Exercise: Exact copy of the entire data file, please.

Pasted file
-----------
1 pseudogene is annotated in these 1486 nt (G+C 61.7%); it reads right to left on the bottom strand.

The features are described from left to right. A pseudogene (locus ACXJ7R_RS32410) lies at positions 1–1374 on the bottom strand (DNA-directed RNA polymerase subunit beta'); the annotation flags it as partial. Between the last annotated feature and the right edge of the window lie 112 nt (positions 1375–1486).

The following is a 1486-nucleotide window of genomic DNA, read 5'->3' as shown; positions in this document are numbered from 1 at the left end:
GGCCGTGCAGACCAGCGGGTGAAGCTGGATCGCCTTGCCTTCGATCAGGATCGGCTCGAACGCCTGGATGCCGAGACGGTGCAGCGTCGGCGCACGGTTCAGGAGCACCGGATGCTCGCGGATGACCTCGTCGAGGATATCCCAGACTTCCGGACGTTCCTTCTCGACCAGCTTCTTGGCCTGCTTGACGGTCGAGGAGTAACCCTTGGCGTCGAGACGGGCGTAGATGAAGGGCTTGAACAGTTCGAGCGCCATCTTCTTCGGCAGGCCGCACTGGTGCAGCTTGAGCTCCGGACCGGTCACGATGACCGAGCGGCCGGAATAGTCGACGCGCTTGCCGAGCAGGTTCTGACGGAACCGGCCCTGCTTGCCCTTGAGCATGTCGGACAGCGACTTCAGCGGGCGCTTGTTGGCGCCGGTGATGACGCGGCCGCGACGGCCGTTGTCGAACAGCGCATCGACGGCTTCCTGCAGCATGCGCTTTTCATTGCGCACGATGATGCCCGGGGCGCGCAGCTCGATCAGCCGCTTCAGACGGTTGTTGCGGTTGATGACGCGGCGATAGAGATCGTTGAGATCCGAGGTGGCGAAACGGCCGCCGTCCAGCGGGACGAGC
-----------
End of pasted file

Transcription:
1 pseudogene is annotated in these 1486 nt (G+C 61.7%); it reads right to left on the bottom strand.

The features are described from left to right. A pseudogene (locus ACXJ7R_RS32410) lies at positions 1–1374 on the bottom strand (DNA-directed RNA polymerase subunit beta'); the annotation flags it as partial. Between the last annotated feature and the right edge of the window lie 112 nt (positions 1375–1486).

The following is a 1486-nucleotide window of genomic DNA, read 5'->3' as shown; positions in this document are numbered from 1 at the left end:
GGCCGTGCAGACCAGCGGGTGAAGCTGGATCGCCTTGCCTTCGATCAGGATCGGCTCGAACGCCTGGATGCCGAGACGGTGCAGCGTCGGCGCACGGTTCAGGAGCACCGGATGCTCGCGGATGACCTCGTCGAGGATATCCCAGACTTCCGGACGTTCCTTCTCGACCAGCTTCTTGGCCTGCTTGACGGTCGAGGAGTAACCCTTGGCGTCGAGACGGGCGTAGATGAAGGGCTTGAACAGTTCGAGCGCCATCTTCTTCGGCAGGCCGCACTGGTGCAGCTTGAGCTCCGGACCGGTCACGATGACCGAGCGGCCGGAATAGTCGACGCGCTTGCCGAGCAGGTTCTGACGGAACCGGCCCTGCTTGCCCTTGAGCATGTCGGACAGCGACTTCAGCGGGCGCTTGTTGGCGCCGGTGATGACGCGGCCGCGACGGCCGTTGTCGAACAGCGCATCGACGGCTTCCTGCAGCATGCGCTTTTCATTGCGCACGATGATGCCCGGGGCGCGCAGCTCGATCAGCCGCTTCAGACGGTTGTTGCGGTTGATGACGCGGCGATAGAGATCGTTGAGATCCGAGGTGGCGAAACGGCCGCCGTCCAGCGGGACGAGC